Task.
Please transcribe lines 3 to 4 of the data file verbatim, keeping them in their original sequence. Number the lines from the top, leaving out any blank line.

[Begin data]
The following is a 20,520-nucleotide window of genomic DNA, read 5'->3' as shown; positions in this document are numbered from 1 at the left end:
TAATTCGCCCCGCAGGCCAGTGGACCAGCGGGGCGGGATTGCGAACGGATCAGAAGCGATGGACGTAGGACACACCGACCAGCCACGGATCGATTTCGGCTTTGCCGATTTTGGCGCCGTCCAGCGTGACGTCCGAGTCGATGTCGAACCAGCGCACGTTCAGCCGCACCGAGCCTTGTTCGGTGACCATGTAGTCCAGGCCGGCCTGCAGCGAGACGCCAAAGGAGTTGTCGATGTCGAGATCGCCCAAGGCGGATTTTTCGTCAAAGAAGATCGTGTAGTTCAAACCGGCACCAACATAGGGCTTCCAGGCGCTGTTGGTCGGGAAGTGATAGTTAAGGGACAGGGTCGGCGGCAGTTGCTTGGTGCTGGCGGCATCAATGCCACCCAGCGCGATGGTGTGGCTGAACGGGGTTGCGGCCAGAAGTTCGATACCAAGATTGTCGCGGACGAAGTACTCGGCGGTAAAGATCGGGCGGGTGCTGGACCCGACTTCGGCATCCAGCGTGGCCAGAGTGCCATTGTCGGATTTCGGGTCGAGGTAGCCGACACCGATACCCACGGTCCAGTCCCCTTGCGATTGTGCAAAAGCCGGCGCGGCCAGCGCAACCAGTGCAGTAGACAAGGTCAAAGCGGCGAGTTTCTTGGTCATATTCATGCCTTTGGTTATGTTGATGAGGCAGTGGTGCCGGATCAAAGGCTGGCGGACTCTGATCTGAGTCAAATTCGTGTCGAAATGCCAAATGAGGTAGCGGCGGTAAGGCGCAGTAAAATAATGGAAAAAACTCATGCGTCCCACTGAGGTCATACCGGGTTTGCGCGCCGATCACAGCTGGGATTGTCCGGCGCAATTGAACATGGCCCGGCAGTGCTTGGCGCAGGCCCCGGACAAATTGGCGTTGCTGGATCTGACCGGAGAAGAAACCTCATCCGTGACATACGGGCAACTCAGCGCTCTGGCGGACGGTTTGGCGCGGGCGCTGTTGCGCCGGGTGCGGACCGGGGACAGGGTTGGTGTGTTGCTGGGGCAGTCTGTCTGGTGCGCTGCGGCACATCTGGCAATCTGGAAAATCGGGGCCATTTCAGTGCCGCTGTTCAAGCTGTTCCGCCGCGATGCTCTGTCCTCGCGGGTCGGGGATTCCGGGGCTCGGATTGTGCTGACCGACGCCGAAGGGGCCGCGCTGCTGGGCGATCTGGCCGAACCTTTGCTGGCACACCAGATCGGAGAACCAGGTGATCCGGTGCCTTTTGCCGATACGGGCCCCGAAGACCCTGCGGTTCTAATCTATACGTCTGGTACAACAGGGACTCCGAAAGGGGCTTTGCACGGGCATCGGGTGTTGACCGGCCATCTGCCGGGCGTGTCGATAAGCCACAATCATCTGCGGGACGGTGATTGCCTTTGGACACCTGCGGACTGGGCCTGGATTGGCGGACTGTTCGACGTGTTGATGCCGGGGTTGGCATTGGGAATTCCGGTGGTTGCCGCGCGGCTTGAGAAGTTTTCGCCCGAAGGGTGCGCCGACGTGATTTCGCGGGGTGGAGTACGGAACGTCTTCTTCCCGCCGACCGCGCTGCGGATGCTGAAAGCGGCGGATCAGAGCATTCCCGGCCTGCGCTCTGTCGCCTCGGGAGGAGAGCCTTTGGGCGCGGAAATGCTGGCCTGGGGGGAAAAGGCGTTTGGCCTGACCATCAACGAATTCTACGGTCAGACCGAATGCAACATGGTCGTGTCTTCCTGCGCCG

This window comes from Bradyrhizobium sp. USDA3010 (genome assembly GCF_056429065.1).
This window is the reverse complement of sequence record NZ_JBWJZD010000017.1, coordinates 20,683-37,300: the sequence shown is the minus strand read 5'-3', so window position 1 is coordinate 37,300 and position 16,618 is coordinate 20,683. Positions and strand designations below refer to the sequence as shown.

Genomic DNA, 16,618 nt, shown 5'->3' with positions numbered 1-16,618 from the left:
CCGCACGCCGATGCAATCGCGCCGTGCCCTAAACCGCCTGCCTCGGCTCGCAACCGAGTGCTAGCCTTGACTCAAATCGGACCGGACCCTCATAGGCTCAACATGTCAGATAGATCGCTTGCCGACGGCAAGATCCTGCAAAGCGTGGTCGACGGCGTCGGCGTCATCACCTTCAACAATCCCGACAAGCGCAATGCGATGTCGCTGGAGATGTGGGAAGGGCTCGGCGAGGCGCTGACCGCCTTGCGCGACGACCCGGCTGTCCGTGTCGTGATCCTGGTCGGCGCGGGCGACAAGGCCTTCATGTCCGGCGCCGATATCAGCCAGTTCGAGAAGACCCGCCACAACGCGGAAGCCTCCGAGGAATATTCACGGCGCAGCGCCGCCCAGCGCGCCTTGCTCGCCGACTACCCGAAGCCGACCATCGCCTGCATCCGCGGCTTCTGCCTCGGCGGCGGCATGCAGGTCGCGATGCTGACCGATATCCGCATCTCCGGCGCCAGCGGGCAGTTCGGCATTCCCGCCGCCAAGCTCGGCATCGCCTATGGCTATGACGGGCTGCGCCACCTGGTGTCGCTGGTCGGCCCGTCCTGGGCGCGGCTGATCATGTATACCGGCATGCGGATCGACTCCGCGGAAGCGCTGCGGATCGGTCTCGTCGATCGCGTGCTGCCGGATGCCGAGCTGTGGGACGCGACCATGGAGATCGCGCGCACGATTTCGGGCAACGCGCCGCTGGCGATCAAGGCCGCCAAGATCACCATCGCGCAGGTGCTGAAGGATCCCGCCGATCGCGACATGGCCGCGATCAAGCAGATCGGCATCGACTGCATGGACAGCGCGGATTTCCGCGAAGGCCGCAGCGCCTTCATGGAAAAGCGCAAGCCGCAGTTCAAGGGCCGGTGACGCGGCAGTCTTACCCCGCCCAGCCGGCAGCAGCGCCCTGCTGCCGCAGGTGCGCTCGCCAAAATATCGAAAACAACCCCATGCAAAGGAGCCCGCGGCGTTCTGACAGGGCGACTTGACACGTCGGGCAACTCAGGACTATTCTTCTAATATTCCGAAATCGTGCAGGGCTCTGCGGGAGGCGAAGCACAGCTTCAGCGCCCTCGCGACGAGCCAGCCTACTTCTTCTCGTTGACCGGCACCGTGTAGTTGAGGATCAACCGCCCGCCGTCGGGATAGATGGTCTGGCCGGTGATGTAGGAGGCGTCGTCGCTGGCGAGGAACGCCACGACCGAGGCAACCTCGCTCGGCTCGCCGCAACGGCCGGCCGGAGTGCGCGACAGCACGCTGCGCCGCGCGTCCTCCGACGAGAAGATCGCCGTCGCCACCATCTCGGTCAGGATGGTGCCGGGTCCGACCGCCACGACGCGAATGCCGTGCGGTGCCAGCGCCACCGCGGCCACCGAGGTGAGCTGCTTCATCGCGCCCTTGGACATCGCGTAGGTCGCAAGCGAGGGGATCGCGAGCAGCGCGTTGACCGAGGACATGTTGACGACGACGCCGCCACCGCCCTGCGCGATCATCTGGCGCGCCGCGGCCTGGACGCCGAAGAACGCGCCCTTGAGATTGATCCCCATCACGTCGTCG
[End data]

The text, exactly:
This window comes from Bradyrhizobium sp. USDA3010 (genome assembly GCF_056429065.1).
This window is the reverse complement of sequence record NZ_JBWJZD010000017.1, coordinates 20,683-37,300: the sequence shown is the minus strand read 5'-3', so window position 1 is coordinate 37,300 and position 16,618 is coordinate 20,683. Positions and strand designations below refer to the sequence as shown.